The Chapter on the Scale of Life
Degé Kangyur, vol. 36 (phal chen, kha), folios 393.b–394.b.
Translated by the Subhashita Translation Group
under the patronage and supervision of 84000: Translating the Words of the Buddha
The bodhisattva King of Mind gives a teaching to an assembly of bodhisattvas on the relativity of time among different buddhafields. Eleven buddhafields are enumerated, with an eon in the first being equivalent to a day in the following buddhafield, where an eon is, in turn, the equivalent of a day in the next, and so forth.
Translated, edited, and finalized by the Subhashita Translation Group. The translation was produced by Lowell Cook, who also wrote the introduction. Benjamin Ewing checked the translation against the Tibetan and edited the text and introduction.
The translation was completed under the patronage and supervision of 84000: Translating the Words of the Buddha.
The generous sponsorship of Thirty and Twenty, which helped make the work on this translation possible, is most gratefully acknowledged.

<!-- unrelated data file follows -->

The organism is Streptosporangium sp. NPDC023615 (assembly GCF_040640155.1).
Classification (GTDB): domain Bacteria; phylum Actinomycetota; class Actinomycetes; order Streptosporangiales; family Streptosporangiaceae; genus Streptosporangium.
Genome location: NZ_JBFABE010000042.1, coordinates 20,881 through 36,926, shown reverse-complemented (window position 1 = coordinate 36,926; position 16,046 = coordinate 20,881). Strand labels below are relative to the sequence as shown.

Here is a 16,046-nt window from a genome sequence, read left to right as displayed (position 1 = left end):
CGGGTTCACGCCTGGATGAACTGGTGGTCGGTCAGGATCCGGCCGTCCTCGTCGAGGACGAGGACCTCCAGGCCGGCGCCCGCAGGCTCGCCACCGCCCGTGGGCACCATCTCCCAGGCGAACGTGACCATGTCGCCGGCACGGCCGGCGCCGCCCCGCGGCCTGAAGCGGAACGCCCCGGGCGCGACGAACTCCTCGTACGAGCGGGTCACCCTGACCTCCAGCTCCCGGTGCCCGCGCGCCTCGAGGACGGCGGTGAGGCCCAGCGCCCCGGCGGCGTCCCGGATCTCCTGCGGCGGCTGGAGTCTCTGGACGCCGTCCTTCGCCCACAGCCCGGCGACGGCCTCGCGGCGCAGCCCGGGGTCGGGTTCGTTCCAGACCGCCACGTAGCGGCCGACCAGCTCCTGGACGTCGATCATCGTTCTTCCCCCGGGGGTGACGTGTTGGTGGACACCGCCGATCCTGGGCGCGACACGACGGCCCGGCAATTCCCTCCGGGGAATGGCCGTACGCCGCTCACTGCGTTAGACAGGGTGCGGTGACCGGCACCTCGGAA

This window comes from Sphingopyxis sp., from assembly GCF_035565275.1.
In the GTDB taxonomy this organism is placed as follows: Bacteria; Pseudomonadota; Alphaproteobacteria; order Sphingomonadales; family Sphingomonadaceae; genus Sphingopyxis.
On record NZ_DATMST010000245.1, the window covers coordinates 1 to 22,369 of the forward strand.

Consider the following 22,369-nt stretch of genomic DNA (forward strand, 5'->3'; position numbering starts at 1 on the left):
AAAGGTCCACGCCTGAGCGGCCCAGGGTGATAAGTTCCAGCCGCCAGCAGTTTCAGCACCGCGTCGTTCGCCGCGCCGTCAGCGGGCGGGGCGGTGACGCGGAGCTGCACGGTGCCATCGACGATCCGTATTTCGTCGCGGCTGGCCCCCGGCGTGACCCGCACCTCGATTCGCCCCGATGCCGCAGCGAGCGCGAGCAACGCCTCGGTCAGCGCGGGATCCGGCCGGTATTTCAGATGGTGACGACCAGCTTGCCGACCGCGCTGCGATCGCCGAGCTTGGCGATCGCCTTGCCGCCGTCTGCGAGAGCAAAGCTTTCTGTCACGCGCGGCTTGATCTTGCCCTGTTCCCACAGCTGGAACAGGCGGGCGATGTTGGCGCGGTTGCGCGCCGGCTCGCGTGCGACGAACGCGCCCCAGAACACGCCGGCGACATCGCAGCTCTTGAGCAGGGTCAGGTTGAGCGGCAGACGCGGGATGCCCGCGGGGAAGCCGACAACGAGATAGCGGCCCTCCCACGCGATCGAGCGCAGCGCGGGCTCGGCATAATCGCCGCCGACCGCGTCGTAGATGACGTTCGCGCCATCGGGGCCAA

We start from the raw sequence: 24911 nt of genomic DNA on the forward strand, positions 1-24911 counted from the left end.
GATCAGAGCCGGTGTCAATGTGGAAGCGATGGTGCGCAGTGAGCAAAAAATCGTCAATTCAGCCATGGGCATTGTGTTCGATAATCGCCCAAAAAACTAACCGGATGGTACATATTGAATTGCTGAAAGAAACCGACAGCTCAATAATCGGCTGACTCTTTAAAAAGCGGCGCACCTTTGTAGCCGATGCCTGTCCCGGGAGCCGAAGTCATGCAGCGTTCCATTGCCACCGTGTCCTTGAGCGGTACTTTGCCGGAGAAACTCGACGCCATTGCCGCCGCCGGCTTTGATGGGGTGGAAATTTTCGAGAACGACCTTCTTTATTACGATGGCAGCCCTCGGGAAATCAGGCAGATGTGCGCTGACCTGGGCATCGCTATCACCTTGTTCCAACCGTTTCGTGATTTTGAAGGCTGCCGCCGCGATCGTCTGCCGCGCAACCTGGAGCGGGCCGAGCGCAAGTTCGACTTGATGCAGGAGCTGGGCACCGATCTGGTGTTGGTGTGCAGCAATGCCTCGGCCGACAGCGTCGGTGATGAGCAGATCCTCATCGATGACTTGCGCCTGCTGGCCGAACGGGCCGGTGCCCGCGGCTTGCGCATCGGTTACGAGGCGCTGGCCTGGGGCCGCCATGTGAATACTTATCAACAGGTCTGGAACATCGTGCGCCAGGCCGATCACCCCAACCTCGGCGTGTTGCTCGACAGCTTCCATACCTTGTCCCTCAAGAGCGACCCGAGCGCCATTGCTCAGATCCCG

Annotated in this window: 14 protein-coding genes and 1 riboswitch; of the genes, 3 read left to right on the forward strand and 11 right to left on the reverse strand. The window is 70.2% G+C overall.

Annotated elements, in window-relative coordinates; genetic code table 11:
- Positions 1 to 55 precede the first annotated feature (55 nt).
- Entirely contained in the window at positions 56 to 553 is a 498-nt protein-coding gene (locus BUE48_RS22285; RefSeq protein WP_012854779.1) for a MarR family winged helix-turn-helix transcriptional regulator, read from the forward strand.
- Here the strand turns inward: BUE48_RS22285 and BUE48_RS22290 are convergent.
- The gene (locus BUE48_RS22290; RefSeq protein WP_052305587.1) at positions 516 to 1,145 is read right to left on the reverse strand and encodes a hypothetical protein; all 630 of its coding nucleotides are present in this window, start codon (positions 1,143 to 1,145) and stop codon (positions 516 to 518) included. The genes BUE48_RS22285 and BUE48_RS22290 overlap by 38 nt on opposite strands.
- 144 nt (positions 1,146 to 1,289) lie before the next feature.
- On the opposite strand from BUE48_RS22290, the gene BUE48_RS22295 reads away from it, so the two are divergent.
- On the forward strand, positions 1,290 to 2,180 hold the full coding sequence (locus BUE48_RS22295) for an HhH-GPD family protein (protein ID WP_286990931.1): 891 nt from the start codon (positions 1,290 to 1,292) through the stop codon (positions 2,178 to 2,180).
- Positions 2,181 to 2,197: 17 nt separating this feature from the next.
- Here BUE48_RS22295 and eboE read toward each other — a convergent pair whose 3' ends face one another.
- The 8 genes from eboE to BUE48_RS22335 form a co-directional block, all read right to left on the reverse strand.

The Chapter on the Scale of Life is the thirty-seventh of the forty-five chapters in the Ornaments of the Buddhas (Skt. Buddhāvataṃsaka; Tib. sangs rgyas phal po che). This chapter continues the Ornaments of the Buddhas’ series of dialogues, which occur not long after the Buddha’s awakening in Magadha. In this chapter a bodhisattva named King of Mind offers a discourse on the relativity of time between buddhafields. In the preceding chapter, he had expounded on the incalculable numbers of buddhas, bodhisattvas, and the worlds in which they appear. In this chapter, he focuses more particularly on the theme of time. The chapter’s title, “The Scale of Life,” makes it clear that the central theme of the varying spans of time found across different buddhafields has a direct bearing on the immense lifespans of the buddhas who live in them, preside over them, and are also responsible for their manifestation, as well as the lifespans of the bodhisattvas and other beings who inhabit them. Eleven buddhafields are enumerated in a formulaic manner, with an eon in the first being equivalent to a day in the following buddhafield, where an eon is, in turn, the equivalent of a day in the next, and so forth. In this way, a hierarchy of buddhafields is presented that begins with our world and culminates with the paramount buddhafield, Padmaśrī. This language of incredibly vast scales of time has the effect of testing the limits of human conception, thereby demonstrating that the qualities of the buddhas and their buddhafields are beyond quantification or conceptualization.